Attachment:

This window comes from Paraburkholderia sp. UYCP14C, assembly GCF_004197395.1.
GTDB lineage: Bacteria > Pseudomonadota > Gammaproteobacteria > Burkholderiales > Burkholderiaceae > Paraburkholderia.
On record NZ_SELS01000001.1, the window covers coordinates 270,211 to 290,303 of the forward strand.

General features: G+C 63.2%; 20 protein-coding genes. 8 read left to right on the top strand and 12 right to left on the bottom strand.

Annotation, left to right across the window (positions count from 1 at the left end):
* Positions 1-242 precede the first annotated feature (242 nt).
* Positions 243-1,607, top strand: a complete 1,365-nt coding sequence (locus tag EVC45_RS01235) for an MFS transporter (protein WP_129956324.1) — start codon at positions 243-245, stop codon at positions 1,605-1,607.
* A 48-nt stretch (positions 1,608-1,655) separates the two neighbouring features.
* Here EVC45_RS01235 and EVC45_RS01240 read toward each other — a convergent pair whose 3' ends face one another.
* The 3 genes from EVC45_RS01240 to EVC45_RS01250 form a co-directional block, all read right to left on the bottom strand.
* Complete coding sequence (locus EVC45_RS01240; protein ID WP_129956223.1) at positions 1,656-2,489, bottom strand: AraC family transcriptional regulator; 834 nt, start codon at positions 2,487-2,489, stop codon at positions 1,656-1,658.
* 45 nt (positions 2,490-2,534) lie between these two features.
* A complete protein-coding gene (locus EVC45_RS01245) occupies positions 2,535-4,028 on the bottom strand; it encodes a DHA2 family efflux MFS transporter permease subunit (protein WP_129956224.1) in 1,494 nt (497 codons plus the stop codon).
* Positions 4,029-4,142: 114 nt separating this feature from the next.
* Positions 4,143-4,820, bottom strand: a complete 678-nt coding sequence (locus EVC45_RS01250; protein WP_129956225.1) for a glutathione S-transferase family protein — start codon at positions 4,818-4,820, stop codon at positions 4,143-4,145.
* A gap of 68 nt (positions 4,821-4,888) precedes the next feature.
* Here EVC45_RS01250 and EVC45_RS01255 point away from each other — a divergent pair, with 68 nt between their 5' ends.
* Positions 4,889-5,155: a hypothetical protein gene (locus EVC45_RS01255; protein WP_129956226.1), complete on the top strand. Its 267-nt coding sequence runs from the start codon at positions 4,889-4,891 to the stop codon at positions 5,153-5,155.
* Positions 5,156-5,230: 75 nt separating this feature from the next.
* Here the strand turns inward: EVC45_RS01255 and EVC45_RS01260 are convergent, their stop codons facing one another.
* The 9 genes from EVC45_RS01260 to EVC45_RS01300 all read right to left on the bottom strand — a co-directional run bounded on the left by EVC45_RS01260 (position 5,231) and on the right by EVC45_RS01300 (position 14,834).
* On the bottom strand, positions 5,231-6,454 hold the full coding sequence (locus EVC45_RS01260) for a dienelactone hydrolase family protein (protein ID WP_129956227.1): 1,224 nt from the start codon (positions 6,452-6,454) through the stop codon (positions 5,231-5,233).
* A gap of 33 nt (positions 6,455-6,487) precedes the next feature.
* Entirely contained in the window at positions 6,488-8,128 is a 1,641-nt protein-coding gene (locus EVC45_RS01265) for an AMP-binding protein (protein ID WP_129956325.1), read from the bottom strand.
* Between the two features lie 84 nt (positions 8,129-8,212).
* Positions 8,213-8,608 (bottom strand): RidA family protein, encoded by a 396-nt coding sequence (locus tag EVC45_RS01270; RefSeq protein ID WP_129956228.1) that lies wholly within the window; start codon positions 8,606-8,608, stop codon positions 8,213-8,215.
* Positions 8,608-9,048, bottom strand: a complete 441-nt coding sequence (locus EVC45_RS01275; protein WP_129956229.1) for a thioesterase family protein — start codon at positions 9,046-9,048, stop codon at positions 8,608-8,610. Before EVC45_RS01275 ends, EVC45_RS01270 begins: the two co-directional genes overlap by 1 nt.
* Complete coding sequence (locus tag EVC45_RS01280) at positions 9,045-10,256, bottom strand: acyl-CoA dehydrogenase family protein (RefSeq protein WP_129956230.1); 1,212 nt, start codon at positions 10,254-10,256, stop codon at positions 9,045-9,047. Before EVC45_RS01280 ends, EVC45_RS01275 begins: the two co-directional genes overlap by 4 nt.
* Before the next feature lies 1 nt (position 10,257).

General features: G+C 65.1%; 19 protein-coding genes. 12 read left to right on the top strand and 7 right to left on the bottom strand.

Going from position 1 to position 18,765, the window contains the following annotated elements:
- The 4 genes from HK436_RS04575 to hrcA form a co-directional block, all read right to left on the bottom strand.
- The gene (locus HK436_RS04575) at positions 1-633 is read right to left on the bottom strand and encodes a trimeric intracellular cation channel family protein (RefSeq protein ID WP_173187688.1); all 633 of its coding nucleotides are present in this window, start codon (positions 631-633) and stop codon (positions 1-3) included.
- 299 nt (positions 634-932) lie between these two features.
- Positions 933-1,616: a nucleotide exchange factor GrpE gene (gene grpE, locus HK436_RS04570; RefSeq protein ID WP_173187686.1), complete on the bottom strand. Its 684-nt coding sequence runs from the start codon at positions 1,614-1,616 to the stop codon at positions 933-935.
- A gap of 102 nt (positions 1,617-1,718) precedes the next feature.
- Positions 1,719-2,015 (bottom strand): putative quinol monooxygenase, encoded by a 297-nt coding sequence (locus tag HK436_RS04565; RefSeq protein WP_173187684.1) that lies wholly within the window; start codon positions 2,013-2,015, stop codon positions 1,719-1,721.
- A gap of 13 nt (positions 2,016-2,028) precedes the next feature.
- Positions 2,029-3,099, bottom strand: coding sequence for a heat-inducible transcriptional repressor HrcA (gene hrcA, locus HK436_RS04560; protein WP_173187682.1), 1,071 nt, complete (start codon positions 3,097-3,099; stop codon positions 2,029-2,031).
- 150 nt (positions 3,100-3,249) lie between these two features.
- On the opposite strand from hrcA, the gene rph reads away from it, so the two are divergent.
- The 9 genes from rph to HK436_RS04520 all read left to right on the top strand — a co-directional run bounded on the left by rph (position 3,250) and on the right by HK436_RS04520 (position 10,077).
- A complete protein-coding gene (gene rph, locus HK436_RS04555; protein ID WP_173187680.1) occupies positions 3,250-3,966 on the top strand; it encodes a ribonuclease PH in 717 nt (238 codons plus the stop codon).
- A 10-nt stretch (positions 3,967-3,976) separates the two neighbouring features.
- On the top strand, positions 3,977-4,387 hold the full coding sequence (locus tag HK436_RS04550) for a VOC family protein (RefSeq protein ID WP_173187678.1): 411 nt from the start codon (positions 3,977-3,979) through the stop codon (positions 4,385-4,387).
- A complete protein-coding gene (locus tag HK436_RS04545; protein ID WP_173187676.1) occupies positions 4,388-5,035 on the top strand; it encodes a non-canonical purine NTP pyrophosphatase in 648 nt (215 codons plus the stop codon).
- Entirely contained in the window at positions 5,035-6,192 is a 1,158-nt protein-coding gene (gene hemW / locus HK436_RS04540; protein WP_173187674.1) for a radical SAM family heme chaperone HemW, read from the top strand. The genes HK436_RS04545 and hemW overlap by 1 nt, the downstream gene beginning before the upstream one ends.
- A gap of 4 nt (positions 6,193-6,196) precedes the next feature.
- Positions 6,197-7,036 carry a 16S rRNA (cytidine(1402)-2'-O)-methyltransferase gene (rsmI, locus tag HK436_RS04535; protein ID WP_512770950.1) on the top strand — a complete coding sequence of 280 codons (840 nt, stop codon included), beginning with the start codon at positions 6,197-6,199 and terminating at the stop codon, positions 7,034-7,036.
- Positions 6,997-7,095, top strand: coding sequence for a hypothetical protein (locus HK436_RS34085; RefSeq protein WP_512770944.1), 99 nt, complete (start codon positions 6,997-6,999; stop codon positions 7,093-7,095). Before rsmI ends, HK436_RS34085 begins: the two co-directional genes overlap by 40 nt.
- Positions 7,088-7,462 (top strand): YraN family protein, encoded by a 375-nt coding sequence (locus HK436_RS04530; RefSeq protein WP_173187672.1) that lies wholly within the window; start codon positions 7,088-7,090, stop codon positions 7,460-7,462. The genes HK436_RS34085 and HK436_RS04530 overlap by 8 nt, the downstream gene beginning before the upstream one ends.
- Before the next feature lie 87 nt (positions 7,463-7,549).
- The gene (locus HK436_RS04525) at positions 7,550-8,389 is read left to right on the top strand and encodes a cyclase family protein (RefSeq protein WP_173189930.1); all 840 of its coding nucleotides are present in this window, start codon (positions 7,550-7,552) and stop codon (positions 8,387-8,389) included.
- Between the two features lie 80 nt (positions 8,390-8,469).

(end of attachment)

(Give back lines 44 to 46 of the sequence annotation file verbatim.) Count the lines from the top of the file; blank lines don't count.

- A 10-nt stretch (positions 3,967-3,976) separates the two neighbouring features.
- On the top strand, positions 3,977-4,387 hold the full coding sequence (locus tag HK436_RS04550) for a VOC family protein (RefSeq protein ID WP_173187678.1): 411 nt from the start codon (positions 3,977-3,979) through the stop codon (positions 4,385-4,387).
- A complete protein-coding gene (locus tag HK436_RS04545; protein ID WP_173187676.1) occupies positions 4,388-5,035 on the top strand; it encodes a non-canonical purine NTP pyrophosphatase in 648 nt (215 codons plus the stop codon).